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BHB Explains Lamb Foggo Temporary Closure

Bermuda Hospitals Board [BHB] provided some further details on the Lamb Foggo Urgent Care Centre temporary closure, explaining why the decision was made, with the island’s medical community in full preparation mode due to the Covid-19 pandemic.

A spokesperson said, “Bermuda Hospitals Board [BHB] has provided a further update on its announcement regarding the temporary closure of the Lamb Foggo Urgent Care Centre.

“BHB’s priority is to have enough nurses and doctors at KEMH to keep emergency services running at this time when we expect emergency and critical care services to come under unprecedented pressure. The pressure is all the greater given that some of our staff members, like some of the island population, are currently on quarantine depleting our limited numbers.

“Unfortunately, right now, we do not have enough staffing resources for the out-of-hours urgent care service in St David’s, which had averaged 3 to 5 people per day over the last ten days it was open. We remain open to other healthcare providers using the facility if critical needs have to be met, and we are liaising with the Ministry of Health.

“Our ability to open up again during the current state of emergency will be reliant on both the pressures in Emergency due to COVID-19, and the number of available staff. We would remind people that doctors’ offices are able to stay open during the shelter in place, and most are appropriately asking people to call if they need medical attention to encourage social distancing. Pharmacies are also open.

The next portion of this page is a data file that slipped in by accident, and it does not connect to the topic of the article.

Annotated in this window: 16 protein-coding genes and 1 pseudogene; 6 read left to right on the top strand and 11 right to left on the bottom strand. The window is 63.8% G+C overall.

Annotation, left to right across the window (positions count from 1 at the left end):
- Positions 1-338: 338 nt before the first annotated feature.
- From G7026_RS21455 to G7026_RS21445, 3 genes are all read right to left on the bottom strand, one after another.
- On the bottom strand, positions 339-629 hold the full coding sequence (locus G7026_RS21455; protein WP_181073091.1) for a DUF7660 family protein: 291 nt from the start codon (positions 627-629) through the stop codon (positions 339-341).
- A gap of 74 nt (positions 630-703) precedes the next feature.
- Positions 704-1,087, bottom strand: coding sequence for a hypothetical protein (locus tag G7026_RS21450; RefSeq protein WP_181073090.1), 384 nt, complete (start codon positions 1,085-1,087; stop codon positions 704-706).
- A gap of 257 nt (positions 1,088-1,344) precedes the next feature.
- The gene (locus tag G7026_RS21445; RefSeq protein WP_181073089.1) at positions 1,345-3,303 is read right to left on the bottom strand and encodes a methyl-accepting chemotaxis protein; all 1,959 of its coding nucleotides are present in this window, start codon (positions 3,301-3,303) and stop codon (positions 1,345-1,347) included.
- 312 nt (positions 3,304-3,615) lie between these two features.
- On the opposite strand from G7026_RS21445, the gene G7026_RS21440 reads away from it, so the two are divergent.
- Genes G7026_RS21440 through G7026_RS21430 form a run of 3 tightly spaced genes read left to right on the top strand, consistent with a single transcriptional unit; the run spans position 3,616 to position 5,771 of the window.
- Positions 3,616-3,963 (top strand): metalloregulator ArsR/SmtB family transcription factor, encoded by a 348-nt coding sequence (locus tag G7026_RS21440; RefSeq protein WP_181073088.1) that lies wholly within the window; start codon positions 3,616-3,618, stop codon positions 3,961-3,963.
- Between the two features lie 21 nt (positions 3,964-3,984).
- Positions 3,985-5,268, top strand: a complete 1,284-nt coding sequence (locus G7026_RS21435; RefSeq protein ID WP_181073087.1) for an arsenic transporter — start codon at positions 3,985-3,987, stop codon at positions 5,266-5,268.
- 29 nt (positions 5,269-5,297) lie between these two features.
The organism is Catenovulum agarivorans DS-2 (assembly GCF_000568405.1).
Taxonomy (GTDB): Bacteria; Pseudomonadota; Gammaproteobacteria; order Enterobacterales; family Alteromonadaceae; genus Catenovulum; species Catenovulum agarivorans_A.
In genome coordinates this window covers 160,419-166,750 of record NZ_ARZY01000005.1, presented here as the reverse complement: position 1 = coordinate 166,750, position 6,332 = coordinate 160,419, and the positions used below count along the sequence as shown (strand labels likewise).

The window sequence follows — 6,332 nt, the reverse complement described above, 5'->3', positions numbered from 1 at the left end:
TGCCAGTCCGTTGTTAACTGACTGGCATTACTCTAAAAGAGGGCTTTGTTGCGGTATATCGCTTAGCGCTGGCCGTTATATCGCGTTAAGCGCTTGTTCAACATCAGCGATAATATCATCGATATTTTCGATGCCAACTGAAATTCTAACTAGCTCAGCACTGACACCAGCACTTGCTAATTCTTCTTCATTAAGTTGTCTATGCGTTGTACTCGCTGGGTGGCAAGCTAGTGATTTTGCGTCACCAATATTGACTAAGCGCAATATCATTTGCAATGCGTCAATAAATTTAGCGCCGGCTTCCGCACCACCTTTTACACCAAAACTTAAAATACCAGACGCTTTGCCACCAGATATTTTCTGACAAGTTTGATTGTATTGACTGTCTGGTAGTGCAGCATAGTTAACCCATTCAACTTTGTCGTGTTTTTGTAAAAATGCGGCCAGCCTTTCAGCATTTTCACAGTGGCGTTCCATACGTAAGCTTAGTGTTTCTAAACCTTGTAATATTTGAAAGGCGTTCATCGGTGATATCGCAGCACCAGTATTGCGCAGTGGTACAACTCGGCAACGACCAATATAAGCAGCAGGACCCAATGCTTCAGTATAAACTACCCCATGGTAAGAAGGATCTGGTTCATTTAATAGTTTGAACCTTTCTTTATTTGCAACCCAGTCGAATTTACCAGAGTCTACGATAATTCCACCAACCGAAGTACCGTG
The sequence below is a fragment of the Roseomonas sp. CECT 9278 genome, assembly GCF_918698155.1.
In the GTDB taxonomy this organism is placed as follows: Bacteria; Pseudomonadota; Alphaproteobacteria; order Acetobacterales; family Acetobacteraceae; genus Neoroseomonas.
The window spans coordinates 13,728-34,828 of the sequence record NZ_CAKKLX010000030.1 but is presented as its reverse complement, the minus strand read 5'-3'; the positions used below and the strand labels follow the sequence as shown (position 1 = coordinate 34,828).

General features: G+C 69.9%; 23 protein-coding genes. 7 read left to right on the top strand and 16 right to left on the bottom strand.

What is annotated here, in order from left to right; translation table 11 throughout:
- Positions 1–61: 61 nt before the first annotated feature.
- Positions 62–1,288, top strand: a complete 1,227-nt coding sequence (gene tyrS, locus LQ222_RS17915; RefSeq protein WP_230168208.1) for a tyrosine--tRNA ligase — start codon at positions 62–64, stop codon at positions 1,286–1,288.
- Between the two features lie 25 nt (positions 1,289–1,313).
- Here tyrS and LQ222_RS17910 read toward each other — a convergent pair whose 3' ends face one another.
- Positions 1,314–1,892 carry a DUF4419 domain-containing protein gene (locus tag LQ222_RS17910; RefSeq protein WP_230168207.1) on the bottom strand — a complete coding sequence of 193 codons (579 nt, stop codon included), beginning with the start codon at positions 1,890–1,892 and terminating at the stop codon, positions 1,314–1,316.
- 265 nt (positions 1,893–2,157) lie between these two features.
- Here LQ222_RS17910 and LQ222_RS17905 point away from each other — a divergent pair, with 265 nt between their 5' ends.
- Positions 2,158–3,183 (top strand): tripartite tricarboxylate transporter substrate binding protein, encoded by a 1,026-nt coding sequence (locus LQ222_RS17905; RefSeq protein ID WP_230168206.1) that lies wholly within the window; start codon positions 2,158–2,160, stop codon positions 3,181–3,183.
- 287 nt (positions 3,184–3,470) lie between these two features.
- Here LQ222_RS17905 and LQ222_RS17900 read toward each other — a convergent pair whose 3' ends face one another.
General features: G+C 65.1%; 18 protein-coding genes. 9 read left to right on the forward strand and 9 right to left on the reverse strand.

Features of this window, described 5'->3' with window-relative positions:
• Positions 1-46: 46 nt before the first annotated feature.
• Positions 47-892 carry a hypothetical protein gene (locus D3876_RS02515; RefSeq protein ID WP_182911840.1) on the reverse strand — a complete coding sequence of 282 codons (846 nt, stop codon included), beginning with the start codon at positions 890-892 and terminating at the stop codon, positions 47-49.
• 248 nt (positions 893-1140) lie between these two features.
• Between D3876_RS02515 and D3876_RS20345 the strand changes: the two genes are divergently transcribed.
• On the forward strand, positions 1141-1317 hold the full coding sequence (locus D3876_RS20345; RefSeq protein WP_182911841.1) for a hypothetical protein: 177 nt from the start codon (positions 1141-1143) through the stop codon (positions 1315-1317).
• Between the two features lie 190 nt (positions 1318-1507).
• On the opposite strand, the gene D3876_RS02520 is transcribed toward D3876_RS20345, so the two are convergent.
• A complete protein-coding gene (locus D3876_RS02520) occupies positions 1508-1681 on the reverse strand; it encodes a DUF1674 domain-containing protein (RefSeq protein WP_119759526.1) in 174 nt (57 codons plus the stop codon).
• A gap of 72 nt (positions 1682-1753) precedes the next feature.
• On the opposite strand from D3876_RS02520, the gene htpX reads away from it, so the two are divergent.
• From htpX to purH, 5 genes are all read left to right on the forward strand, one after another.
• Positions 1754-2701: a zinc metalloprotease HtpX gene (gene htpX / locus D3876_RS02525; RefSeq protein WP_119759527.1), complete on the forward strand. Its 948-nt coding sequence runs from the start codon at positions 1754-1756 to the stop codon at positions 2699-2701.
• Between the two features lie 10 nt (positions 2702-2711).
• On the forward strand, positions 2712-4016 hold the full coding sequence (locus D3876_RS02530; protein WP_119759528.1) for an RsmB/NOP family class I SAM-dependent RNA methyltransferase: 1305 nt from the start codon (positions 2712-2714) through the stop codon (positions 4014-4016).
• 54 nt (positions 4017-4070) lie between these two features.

“Questions have been raised whether the UCC could be used to separate COVID-19 patients from the rest of the patient population. Symptomatic COVID-19 patients who need hospital care need to be close to critical care services in case differing forms of ventilation are needed.

“This is not available at the UCC, which was primarily established to care for urgent but minor complaints and does not therefore have an in-built critical care component. There are also risks for it staying open for ‘non COVID’ patients only, as there may be asymptomatic people with COVID-19 in the community, who can still infect others. This is why other clinics and doctors’ offices have moved to a ‘call first’ service for all patients, except the Emergency Department which is the only service that cannot close its doors due to the life-saving nature of its service.

“Finally, for people in the East worried about how to deal with a medical emergency, it is important to remember that the UCC itself has never provided an emergency service.

“People with emergency level illnesses and injuries, such a broken bones, head injuries, heart attacks and strokes, should always come immediately to KEMH where we have a much broader range of diagnostic services, surgery and admissions to hospital if inpatient care is needed. Going to the UCC in such instances can delay care when time is critical. People in the East End can also call 911 as there is an ambulance stationed at the Police Station in St David’s which can pick them up.

“We apologise for any inconvenience and hope people shelter safely in place as is currently required to stop the spread of COVID-19.”